Friday, February 22, 2013

Science Seat: Meet a climate change scientist
Thousands of families were left devastated when Superstorm Sandy destroyed their homes in October. When it comes to these extreme climate events, according to Chris Field, founding director of the Carnegie Institution's Department of Global Ecology, the worst is yet to come.

Field is also a professor of biology and environmental earth system science at Stanford University and a member of the Intergovernmental Panel of Climate Change delegation that won the 2007 Nobel Peace Prize. He holds a doctorate from Stanford University.
... Climate has a real responsibility to try and protect the natural world.  [?!]

...And the evidence that humans are contributing to climate change is almost beyond dispute at this point. The evidence is overwhelming with the climate system changing. The fact that humans are the drivers by far makes it the most attractive explanation based on the evidence — not based on what I believe — but based on what the evidence says.
Field: I think what we are seeing now is that there are already impacts of climate change already occurring. We have already seen extremely hot conditions, heat waves, we’ve seen flooding. We’ve seen a clear increase in the number of events like high sea levels that caused Sandy.

The evidence of linkage that cause these things are pretty clear. It is also clear that as we move forward, much of what we will see will be a change in the frequency, the intensity and the duration of these types of extreme events. Climate change is not going to be about a perception about how the average [temperature] has changed. The most important impact that I believe [will happen] when it comes to climate is more extreme conditions.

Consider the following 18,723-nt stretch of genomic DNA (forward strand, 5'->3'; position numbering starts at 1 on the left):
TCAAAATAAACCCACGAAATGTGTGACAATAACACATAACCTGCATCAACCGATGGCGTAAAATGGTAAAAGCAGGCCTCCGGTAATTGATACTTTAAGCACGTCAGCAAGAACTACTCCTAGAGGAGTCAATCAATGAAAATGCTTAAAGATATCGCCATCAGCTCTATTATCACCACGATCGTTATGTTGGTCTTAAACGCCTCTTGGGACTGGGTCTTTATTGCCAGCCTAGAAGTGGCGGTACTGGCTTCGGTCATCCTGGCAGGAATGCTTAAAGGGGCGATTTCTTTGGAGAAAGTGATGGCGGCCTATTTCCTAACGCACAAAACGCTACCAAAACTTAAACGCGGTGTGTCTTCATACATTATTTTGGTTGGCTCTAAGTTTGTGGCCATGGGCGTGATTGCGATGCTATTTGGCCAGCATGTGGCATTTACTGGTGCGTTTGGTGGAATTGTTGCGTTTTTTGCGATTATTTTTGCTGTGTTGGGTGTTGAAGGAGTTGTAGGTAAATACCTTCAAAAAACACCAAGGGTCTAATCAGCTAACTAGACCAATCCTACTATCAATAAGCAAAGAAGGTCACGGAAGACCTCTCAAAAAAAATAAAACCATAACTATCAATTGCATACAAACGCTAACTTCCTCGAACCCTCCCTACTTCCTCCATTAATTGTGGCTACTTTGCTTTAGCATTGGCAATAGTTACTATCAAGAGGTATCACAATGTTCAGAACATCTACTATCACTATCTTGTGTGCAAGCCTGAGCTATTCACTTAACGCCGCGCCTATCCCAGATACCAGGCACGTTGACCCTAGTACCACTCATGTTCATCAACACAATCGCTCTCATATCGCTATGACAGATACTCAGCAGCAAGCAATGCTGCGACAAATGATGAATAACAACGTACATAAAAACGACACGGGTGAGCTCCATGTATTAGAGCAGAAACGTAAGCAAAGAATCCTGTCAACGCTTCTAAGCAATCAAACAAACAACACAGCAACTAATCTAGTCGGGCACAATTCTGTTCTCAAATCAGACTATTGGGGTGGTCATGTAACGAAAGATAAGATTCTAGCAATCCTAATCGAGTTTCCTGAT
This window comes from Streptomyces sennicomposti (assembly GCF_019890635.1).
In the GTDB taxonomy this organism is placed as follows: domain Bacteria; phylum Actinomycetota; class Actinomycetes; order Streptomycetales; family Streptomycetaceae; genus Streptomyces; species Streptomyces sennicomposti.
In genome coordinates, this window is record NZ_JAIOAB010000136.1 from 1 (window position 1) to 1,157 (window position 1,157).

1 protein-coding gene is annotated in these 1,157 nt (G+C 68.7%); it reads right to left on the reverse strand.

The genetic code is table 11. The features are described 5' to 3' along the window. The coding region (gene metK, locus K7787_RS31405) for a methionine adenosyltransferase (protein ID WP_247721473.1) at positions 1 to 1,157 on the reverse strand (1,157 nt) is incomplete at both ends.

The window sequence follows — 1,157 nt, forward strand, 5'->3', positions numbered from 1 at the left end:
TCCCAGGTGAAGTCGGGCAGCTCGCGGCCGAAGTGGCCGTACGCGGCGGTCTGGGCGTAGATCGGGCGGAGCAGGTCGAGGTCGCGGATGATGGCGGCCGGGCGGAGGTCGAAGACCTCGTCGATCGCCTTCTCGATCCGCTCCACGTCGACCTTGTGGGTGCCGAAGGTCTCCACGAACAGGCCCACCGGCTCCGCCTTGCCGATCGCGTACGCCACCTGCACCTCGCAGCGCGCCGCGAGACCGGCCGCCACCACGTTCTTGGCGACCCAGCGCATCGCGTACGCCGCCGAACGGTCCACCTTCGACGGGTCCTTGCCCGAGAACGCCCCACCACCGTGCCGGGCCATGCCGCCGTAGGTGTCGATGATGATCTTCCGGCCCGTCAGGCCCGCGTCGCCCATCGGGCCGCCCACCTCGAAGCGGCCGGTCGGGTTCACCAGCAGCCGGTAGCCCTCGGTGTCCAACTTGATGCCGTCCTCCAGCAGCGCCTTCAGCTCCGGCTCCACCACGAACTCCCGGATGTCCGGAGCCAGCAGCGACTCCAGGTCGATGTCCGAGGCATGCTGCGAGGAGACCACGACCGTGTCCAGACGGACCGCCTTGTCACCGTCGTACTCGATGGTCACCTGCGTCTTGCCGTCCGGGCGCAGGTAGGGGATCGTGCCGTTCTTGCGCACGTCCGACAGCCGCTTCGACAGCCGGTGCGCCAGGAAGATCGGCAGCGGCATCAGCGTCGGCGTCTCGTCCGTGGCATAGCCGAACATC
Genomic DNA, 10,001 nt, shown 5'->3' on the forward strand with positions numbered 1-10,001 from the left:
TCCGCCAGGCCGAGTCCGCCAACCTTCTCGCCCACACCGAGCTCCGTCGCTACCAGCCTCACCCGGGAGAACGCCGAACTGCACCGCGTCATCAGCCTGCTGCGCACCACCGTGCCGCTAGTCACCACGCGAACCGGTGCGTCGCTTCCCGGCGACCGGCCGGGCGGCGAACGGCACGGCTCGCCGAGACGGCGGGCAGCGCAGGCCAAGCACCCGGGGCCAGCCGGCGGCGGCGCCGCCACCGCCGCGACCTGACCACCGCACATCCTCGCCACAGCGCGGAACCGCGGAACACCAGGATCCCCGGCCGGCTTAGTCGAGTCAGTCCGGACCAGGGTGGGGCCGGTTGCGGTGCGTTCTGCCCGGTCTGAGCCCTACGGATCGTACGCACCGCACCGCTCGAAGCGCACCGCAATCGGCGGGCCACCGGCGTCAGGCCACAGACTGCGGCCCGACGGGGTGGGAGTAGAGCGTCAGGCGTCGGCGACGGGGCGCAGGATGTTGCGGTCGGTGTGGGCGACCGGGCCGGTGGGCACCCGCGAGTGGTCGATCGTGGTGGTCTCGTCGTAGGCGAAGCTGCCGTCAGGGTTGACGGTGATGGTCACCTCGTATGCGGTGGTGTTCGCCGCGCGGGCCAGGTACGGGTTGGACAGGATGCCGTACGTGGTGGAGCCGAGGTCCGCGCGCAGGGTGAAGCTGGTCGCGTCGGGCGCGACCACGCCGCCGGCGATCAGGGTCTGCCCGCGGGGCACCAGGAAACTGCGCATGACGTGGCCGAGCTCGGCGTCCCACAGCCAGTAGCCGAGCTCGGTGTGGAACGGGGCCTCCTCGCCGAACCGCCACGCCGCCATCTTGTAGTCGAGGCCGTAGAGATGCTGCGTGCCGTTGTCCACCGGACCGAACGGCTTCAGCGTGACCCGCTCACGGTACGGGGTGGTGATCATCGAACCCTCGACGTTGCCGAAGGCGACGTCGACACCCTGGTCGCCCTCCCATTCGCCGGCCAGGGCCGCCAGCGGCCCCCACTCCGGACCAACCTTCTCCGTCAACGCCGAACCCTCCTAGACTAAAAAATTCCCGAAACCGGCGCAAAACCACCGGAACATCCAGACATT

Insurance Agents Address Climate Change | PropertyCasualty360
James D. Sutton, President and Owner, James F. Sutton Agency Ltd., East Islip, N.Y.:
...We are seeing more violent storms due to these warming tendencies and the frequency is increasing as well.
A small community can make a big difference on climate change, says mayor
What can small communities like Goderich do in the face of the increasing frequency of natural disasters over the past century, wonders this town’s mayor.

“When you first think about climate change and [melting] polar caps, to me it’s almost overwhelming. What the hell can I do as the mayor of a little town on climate change?” Deb Shewfelt asked, during the annual Mayor’s Luncheon, hosted by the Huron Chamber of Commerce yesterday
As The Economy Recesses, Obama's Global Warming Delusions Are Truly Cruel - Forbes
All of the costs of Obama’s global warming regulation will be for zero benefits in any event. The formerly third world countries with rapidly emerging economies, such as China, India, Brazil, joined by Russia, and other growing countries, have made clear in power grabbing United Nations confabs that there is no way they are going to compromise their growth over the politically correct Lysenkoism of potentially catastrophic, man-caused, global warming. But even wild-eyed global warming hysterics admit that strict CO2 emission restrictions in America alone are not going to have any more than a negligible effect on future global temperatures. So Obama’s global warming regulatory crusade would suffer the most upside down cost benefit ratio in world history.

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